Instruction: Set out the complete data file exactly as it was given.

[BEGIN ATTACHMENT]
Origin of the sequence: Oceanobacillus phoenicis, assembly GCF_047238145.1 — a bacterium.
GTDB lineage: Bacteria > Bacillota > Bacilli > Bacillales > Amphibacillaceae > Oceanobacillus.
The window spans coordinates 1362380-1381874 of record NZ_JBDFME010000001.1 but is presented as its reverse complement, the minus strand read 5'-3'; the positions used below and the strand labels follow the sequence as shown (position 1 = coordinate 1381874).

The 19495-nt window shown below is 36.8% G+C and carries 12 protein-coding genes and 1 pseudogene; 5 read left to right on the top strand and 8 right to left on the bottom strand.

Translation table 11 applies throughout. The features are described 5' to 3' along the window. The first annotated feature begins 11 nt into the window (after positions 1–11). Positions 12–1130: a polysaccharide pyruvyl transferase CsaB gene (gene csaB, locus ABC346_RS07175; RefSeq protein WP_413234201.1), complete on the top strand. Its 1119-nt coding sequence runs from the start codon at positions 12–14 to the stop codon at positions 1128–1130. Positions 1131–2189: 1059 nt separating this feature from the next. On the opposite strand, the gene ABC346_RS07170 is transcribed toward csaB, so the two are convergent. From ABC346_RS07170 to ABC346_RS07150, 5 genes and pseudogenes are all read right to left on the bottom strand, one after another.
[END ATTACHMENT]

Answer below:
Origin of the sequence: Oceanobacillus phoenicis, assembly GCF_047238145.1 — a bacterium.
GTDB lineage: Bacteria > Bacillota > Bacilli > Bacillales > Amphibacillaceae > Oceanobacillus.
The window spans coordinates 1362380-1381874 of record NZ_JBDFME010000001.1 but is presented as its reverse complement, the minus strand read 5'-3'; the positions used below and the strand labels follow the sequence as shown (position 1 = coordinate 1381874).

The 19495-nt window shown below is 36.8% G+C and carries 12 protein-coding genes and 1 pseudogene; 5 read left to right on the top strand and 8 right to left on the bottom strand.

Translation table 11 applies throughout. The features are described 5' to 3' along the window. The first annotated feature begins 11 nt into the window (after positions 1–11). Positions 12–1130: a polysaccharide pyruvyl transferase CsaB gene (gene csaB, locus ABC346_RS07175; RefSeq protein WP_413234201.1), complete on the top strand. Its 1119-nt coding sequence runs from the start codon at positions 12–14 to the stop codon at positions 1128–1130. Positions 1131–2189: 1059 nt separating this feature from the next. On the opposite strand, the gene ABC346_RS07170 is transcribed toward csaB, so the two are convergent. From ABC346_RS07170 to ABC346_RS07150, 5 genes and pseudogenes are all read right to left on the bottom strand, one after another.